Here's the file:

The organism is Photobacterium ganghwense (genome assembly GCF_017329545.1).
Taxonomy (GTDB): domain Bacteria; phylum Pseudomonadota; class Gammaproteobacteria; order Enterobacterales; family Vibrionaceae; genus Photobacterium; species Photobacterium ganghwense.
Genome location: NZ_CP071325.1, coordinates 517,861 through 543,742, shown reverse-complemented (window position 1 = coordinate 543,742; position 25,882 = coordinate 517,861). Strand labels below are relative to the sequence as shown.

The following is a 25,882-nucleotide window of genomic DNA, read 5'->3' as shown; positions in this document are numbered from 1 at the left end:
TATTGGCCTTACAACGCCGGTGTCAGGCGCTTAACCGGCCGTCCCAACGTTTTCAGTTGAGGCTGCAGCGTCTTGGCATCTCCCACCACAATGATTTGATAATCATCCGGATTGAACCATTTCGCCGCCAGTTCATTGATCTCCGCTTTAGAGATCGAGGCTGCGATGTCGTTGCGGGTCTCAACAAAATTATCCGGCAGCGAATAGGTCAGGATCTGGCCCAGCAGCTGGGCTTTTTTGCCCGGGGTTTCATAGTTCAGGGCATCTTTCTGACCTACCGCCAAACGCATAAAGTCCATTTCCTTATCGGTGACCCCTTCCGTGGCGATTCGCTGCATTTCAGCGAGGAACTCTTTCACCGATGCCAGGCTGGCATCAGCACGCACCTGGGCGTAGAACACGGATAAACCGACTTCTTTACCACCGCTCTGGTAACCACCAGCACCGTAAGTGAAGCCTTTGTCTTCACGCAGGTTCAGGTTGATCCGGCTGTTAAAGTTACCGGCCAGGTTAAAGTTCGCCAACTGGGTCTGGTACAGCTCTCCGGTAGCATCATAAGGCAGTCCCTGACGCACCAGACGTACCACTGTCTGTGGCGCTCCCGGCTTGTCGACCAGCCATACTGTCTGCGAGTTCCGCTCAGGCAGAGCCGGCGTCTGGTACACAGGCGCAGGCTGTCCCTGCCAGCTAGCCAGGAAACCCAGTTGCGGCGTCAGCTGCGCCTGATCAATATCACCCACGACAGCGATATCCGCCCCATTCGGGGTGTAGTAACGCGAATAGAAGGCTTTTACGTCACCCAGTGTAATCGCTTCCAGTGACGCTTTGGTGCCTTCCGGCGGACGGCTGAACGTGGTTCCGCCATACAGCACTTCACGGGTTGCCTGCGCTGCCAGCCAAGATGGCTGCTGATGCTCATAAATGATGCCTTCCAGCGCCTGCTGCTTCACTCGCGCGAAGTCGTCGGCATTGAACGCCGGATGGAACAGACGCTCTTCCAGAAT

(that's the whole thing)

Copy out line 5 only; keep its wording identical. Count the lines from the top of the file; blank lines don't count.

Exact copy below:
TATTGGCCTTACAACGCCGGTGTCAGGCGCTTAACCGGCCGTCCCAACGTTTTCAGTTGAGGCTGCAGCGTCTTGGCATCTCCCACCACAATGATTTGATAATCATCCGGATTGAACCATTTCGCCGCCAGTTCATTGATCTCCGCTTTAGAGATCGAGGCTGCGATGTCGTTGCGGGTCTCAACAAAATTATCCGGCAGCGAATAGGTCAGGATCTGGCCCAGCAGCTGGGCTTTTTTGCCCGGGGTTTCATAGTTCAGGGCATCTTTCTGACCTACCGCCAAACGCATAAAGTCCATTTCCTTATCGGTGACCCCTTCCGTGGCGATTCGCTGCATTTCAGCGAGGAACTCTTTCACCGATGCCAGGCTGGCATCAGCACGCACCTGGGCGTAGAACACGGATAAACCGACTTCTTTACCACCGCTCTGGTAACCACCAGCACCGTAAGTGAAGCCTTTGTCTTCACGCAGGTTCAGGTTGATCCGGCTGTTAAAGTTACCGGCCAGGTTAAAGTTCGCCAACTGGGTCTGGTACAGCTCTCCGGTAGCATCATAAGGCAGTCCCTGACGCACCAGACGTACCACTGTCTGTGGCGCTCCCGGCTTGTCGACCAGCCATACTGTCTGCGAGTTCCGCTCAGGCAGAGCCGGCGTCTGGTACACAGGCGCAGGCTGTCCCTGCCAGCTAGCCAGGAAACCCAGTTGCGGCGTCAGCTGCGCCTGATCAATATCACCCACGACAGCGATATCCGCCCCATTCGGGGTGTAGTAACGCGAATAGAAGGCTTTTACGTCACCCAGTGTAATCGCTTCCAGTGACGCTTTGGTGCCTTCCGGCGGACGGCTGAACGTGGTTCCGCCATACAGCACTTCACGGGTTGCCTGCGCTGCCAGCCAAGATGGCTGCTGATGCTCATAAATGATGCCTTCCAGCGCCTGCTGCTTCACTCGCGCGAAGTCGTCGGCATTGAACGCCGGATGGAACAGACGCTCTTCCAGAAT